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Monday, July 20, 2009

The Value of An Idea

Early this month The City of San Francisco awarded a contract to the Bay Area Video Coalition. The reason is that the cable providers have reorganized under California State Cable law, (DIVCA ), and that the money available for Public Access had been so reduced that the incumbent public access provider threw in the towel.

Several groups submitted proposals including a group of access producers who were already frustrated with Access SF, the former provider. By any standards their proposal was weak which is too bad because they had a succinct vision.

The Bay Area Video Coalition weighed in with the winning application. It is not only forward thinking – it contains rhetoric that will only become ubiquitous in two years and overworked before their PEG contract runs out. My favorite word is “curated“ videos. That means some individual or methodology decides whether or not you ever get access. BAVC proposes to post public access submissions on to be viewed on computers by the digital cognoscenti who then vote on the popularity of the submission. Winners get their video played on the public access channel. Twice. I can just imagine my program on the robotic treatment options for prostate cancer being trumped by some malodorous 250 jump cut viral epic because its author sits on his computer all night pounding the “vote” button. ☺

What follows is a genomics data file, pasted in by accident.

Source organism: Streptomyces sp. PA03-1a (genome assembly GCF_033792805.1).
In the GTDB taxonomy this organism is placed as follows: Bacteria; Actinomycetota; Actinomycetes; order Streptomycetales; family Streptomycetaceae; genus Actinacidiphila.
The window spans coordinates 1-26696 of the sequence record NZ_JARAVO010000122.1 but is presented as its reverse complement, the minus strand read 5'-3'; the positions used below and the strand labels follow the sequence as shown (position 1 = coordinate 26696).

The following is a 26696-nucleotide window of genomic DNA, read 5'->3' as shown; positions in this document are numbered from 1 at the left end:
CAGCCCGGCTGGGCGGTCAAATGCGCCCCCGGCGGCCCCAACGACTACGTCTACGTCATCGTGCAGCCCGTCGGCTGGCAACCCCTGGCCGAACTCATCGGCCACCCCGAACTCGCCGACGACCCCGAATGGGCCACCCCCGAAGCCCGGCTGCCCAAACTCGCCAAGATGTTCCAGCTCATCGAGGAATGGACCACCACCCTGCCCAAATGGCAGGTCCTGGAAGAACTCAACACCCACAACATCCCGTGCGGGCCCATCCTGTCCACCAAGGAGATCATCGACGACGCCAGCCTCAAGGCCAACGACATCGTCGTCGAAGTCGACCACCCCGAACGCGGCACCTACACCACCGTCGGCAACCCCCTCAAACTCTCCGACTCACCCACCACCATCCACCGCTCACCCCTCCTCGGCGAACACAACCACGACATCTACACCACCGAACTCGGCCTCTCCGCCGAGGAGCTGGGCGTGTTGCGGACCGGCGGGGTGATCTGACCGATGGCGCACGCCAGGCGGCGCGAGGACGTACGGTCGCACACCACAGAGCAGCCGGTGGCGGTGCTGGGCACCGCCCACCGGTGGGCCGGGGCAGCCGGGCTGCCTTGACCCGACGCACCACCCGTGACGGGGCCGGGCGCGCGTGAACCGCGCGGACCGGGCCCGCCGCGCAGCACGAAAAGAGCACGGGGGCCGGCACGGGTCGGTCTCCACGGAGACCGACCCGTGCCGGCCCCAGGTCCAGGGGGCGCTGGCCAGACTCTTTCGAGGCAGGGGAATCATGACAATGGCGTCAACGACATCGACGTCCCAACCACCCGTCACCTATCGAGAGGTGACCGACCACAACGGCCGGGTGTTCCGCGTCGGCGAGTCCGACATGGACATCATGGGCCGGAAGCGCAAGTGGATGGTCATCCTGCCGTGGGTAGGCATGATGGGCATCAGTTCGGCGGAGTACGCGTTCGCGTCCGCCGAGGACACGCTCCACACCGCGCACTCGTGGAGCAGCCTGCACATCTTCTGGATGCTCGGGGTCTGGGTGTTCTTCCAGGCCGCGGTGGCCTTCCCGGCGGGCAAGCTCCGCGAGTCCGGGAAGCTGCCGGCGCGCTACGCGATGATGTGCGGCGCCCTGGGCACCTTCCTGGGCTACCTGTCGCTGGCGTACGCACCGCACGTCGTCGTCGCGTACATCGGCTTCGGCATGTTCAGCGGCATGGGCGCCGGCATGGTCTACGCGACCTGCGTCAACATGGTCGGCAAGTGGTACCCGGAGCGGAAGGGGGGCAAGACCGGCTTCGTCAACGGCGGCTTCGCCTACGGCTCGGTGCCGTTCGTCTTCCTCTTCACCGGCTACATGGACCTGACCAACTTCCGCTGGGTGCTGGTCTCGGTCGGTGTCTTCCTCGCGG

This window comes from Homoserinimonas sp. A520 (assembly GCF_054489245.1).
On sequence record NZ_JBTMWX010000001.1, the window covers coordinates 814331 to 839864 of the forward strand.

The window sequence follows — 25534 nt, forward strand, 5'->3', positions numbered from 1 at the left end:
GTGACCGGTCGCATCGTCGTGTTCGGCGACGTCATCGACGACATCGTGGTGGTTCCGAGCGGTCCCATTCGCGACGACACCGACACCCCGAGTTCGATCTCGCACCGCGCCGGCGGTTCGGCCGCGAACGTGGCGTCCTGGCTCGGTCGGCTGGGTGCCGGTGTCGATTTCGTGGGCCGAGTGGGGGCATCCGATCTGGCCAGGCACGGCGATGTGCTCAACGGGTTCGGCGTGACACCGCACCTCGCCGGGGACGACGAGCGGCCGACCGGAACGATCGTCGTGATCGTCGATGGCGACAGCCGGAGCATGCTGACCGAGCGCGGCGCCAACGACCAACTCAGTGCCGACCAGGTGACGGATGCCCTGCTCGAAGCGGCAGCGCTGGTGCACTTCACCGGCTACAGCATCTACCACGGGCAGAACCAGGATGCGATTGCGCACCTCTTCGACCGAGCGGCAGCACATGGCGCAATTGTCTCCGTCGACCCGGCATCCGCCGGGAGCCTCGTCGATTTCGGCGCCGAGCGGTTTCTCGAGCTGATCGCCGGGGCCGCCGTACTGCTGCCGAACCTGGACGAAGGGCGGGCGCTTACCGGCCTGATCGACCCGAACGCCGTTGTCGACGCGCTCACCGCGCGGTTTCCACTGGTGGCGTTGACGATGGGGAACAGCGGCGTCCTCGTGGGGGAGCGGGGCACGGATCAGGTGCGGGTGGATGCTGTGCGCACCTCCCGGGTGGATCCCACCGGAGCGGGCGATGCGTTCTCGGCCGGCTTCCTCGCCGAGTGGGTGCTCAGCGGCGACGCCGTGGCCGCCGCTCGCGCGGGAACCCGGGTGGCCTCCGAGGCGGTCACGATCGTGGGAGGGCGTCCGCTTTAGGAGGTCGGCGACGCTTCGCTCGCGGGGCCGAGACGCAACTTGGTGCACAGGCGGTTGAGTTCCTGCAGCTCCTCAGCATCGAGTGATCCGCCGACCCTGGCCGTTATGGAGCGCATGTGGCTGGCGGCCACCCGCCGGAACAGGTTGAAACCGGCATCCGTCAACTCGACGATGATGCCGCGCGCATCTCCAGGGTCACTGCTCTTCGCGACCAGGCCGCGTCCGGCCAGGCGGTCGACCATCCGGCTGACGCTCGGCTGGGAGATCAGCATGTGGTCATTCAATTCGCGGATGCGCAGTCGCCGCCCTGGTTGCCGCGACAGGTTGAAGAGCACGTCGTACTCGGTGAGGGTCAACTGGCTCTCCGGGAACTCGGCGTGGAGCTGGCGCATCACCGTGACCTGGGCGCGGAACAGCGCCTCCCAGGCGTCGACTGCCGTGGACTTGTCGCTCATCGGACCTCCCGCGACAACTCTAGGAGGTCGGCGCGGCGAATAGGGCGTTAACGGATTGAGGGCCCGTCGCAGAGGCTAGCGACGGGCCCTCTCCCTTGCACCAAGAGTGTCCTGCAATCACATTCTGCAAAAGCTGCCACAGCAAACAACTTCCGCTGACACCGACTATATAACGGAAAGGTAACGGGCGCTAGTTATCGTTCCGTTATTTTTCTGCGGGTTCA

Actually the BAVC plan is forward looking which is really too bad. They were the only organization to submit a workable business plan and they will most likely increase some of the diversity of television which isn't hard, even in a city like San Francisco.

It’s really too bad because increasingly cities are take money from cable companies sometimes including PEG funds and using them for their own purposes while marginalizing public access. Citizens don’t care because they have absolutely no idea of what they are missing. The cable companies did a great job of that. That is the best possible context for cities receiving hundreds of thousands of dollars that are not accounted for lack of basic interest.

The most likely municipal excuse for behavior that ultimate restricts citizen access to television is the ridiculous notion that winky blinky technology from Web 2.0 obviates the need for public access television.

Ron Cooper, executive director of Access Sacramento and a gigantic voice for access describes these dismissive deflections as “making sweet lemonade.” Cooper sees this as “aggressive actions that diminish free speech in these communities, deny access to much needed training and public access facility support, and further silence those who need our support the most – minority languages, cultures and points of view. “ Ron Cooper speaks the truth.

Here in Contra Costa public access faces the same dilemma that BAVC faces. There isn’t enough public money to do the job, and that money can’t be used for operational support. So Access Contra Costa is eventually going to have to earn an income in order to provide services and operate in a responsible manner.

It really sucks that the value of an idea is based on its ability to pay its way.

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